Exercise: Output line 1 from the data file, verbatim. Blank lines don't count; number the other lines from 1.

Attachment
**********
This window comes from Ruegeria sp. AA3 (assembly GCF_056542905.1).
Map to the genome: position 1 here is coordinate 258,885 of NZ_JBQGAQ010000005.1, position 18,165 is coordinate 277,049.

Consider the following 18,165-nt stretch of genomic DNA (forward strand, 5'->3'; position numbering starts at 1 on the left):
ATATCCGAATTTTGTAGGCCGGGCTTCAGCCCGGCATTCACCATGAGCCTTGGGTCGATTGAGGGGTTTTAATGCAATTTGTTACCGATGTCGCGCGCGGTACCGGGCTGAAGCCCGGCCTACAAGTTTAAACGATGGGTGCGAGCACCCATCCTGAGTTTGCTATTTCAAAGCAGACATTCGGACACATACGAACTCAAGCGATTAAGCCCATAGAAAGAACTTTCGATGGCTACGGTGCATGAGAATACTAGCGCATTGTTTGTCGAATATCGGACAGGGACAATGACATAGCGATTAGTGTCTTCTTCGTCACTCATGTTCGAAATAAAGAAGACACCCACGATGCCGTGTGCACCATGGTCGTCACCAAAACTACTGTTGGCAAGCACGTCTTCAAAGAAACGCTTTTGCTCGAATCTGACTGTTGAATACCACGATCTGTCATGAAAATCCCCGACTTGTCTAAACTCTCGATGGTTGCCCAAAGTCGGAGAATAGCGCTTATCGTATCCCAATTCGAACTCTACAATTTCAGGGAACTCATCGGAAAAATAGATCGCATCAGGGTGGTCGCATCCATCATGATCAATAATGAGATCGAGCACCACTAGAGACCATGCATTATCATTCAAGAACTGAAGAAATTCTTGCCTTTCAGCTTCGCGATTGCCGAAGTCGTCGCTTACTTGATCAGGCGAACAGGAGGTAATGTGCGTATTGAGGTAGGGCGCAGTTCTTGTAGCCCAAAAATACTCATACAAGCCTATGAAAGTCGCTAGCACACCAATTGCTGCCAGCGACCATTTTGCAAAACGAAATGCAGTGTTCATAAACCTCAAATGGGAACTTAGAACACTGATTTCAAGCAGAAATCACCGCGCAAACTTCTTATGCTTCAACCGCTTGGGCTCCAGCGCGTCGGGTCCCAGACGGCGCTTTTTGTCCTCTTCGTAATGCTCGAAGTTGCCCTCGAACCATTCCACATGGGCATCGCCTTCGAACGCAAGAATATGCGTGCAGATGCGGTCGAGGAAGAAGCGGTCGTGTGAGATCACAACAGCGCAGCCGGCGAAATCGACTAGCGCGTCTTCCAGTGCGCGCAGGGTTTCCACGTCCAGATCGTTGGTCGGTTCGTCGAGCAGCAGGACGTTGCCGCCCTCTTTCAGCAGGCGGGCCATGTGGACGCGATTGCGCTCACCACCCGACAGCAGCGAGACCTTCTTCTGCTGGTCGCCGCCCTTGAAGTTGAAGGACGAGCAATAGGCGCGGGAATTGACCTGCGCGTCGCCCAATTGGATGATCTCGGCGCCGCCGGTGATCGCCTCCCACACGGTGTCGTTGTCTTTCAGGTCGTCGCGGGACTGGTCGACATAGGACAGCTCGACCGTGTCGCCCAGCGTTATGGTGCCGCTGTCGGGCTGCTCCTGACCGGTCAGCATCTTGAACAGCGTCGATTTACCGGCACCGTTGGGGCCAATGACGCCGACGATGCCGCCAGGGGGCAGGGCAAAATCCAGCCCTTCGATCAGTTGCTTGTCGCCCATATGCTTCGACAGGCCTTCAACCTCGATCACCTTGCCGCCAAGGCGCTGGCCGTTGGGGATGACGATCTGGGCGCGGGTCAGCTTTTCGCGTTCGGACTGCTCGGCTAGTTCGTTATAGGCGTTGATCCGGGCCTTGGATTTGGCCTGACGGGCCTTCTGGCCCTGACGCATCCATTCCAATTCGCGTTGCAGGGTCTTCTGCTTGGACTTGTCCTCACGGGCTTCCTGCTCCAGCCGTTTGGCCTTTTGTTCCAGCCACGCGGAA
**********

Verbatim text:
This window comes from Ruegeria sp. AA3 (assembly GCF_056542905.1).